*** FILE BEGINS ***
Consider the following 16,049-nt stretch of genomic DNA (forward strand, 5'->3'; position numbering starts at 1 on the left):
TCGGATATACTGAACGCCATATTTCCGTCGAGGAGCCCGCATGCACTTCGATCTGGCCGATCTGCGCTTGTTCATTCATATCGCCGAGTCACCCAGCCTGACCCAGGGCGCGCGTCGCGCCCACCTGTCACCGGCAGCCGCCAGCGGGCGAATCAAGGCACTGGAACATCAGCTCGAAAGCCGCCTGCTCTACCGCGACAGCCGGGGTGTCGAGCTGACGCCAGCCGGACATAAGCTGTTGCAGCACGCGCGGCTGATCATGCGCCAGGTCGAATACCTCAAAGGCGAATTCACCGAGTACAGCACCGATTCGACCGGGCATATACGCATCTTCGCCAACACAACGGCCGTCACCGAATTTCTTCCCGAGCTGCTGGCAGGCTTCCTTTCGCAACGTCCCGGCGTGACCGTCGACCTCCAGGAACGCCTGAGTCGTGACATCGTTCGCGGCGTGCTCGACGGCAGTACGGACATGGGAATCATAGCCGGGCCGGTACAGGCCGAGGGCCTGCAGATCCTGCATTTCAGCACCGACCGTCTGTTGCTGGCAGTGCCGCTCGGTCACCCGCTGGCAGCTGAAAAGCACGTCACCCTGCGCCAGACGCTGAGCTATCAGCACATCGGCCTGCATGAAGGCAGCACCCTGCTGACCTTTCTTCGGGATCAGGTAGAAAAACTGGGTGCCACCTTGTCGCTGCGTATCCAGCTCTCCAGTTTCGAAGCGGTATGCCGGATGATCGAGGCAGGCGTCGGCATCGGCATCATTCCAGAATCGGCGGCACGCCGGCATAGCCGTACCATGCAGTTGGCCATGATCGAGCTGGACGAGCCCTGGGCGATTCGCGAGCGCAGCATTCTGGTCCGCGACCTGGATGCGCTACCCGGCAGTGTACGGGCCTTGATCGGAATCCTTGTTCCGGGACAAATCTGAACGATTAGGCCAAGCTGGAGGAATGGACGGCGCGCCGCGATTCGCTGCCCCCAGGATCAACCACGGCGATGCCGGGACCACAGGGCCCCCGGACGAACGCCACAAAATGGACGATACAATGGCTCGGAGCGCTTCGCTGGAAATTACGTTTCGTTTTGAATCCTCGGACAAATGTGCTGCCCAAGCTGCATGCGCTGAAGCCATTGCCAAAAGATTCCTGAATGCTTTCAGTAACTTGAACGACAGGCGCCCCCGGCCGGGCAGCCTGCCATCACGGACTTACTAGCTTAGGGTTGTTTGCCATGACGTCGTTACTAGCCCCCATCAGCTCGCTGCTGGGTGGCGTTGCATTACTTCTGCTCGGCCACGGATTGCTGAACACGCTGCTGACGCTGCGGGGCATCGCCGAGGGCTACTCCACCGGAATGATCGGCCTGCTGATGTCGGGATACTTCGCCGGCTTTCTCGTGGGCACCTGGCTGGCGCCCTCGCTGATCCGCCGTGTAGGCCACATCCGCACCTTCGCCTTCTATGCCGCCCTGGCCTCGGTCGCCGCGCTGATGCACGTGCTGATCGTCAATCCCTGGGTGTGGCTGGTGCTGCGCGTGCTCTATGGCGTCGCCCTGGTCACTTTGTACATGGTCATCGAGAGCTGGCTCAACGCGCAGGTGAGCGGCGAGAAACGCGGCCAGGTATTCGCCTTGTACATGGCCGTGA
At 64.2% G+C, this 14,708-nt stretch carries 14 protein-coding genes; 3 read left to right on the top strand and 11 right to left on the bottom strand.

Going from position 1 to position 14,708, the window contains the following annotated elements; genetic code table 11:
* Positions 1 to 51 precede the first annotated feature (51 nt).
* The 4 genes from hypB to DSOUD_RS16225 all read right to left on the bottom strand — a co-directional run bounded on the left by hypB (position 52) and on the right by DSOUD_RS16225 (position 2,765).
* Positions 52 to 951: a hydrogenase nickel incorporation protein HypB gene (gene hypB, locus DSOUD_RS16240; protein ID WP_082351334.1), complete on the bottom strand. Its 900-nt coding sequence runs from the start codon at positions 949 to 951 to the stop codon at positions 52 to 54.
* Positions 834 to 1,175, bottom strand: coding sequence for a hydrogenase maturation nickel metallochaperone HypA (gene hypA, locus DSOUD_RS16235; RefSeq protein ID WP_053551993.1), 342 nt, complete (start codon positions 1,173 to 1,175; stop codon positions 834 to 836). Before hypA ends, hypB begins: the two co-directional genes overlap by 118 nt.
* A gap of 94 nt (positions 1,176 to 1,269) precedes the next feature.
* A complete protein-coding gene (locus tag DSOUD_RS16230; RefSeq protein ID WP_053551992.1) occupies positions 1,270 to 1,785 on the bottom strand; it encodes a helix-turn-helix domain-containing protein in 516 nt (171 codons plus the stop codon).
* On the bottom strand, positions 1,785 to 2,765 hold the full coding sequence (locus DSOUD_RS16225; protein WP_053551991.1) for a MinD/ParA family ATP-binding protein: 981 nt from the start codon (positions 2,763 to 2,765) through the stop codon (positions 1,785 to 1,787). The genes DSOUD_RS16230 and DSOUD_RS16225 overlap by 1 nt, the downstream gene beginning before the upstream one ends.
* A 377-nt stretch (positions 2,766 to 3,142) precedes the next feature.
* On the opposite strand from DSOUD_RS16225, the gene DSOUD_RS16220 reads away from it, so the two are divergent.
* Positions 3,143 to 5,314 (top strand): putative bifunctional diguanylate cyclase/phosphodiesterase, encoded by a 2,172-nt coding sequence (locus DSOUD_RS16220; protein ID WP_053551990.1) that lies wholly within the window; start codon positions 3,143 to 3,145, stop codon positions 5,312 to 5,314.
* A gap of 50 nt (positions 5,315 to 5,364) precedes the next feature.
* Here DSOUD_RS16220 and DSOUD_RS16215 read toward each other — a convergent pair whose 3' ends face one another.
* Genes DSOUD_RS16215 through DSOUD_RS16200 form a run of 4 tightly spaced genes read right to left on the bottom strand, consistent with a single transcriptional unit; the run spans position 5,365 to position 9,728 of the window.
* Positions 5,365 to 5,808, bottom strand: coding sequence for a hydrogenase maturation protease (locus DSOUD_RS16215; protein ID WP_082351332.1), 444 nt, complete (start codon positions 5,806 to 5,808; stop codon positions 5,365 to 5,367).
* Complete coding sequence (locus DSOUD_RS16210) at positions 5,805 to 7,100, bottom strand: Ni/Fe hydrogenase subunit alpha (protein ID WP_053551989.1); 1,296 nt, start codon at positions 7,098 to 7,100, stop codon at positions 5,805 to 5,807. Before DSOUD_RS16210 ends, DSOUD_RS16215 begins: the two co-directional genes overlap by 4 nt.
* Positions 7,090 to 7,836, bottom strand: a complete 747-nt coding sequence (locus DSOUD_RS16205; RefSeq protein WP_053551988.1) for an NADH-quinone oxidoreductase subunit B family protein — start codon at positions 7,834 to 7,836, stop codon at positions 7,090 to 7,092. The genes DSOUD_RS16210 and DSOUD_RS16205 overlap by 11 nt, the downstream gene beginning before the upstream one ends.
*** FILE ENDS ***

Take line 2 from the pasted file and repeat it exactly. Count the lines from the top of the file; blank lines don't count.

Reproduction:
TCGGATATACTGAACGCCATATTTCCGTCGAGGAGCCCGCATGCACTTCGATCTGGCCGATCTGCGCTTGTTCATTCATATCGCCGAGTCACCCAGCCTGACCCAGGGCGCGCGTCGCGCCCACCTGTCACCGGCAGCCGCCAGCGGGCGAATCAAGGCACTGGAACATCAGCTCGAAAGCCGCCTGCTCTACCGCGACAGCCGGGGTGTCGAGCTGACGCCAGCCGGACATAAGCTGTTGCAGCACGCGCGGCTGATCATGCGCCAGGTCGAATACCTCAAAGGCGAATTCACCGAGTACAGCACCGATTCGACCGGGCATATACGCATCTTCGCCAACACAACGGCCGTCACCGAATTTCTTCCCGAGCTGCTGGCAGGCTTCCTTTCGCAACGTCCCGGCGTGACCGTCGACCTCCAGGAACGCCTGAGTCGTGACATCGTTCGCGGCGTGCTCGACGGCAGTACGGACATGGGAATCATAGCCGGGCCGGTACAGGCCGAGGGCCTGCAGATCCTGCATTTCAGCACCGACCGTCTGTTGCTGGCAGTGCCGCTCGGTCACCCGCTGGCAGCTGAAAAGCACGTCACCCTGCGCCAGACGCTGAGCTATCAGCACATCGGCCTGCATGAAGGCAGCACCCTGCTGACCTTTCTTCGGGATCAGGTAGAAAAACTGGGTGCCACCTTGTCGCTGCGTATCCAGCTCTCCAGTTTCGAAGCGGTATGCCGGATGATCGAGGCAGGCGTCGGCATCGGCATCATTCCAGAATCGGCGGCACGCCGGCATAGCCGTACCATGCAGTTGGCCATGATCGAGCTGGACGAGCCCTGGGCGATTCGCGAGCGCAGCATTCTGGTCCGCGACCTGGATGCGCTACCCGGCAGTGTACGGGCCTTGATCGGAATCCTTGTTCCGGGACAAATCTGAACGATTAGGCCAAGCTGGAGGAATGGACGGCGCGCCGCGATTCGCTGCCCCCAGGATCAACCACGGCGATGCCGGGACCACAGGGCCCCCGGACGAACGCCACAAAATGGACGATACAATGGCTCGGAGCGCTTCGCTGGAAATTACGTTTCGTTTTGAATCCTCGGACAAATGTGCTGCCCAAGCTGCATGCGCTGAAGCCATTGCCAAAAGATTCCTGAATGCTTTCAGTAACTTGAACGACAGGCGCCCCCGGCCGGGCAGCCTGCCATCACGGACTTACTAGCTTAGGGTTGTTTGCCATGACGTCGTTACTAGCCCCCATCAGCTCGCTGCTGGGTGGCGTTGCATTACTTCTGCTCGGCCACGGATTGCTGAACACGCTGCTGACGCTGCGGGGCATCGCCGAGGGCTACTCCACCGGAATGATCGGCCTGCTGATGTCGGGATACTTCGCCGGCTTTCTCGTGGGCACCTGGCTGGCGCCCTCGCTGATCCGCCGTGTAGGCCACATCCGCACCTTCGCCTTCTATGCCGCCCTGGCCTCGGTCGCCGCGCTGATGCACGTGCTGATCGTCAATCCCTGGGTGTGGCTGGTGCTGCGCGTGCTCTATGGCGTCGCCCTGGTCACTTTGTACATGGTCATCGAGAGCTGGCTCAACGCGCAGGTGAGCGGCGAGAAACGCGGCCAGGTATTCGCCTTGTACATGGCCGTGA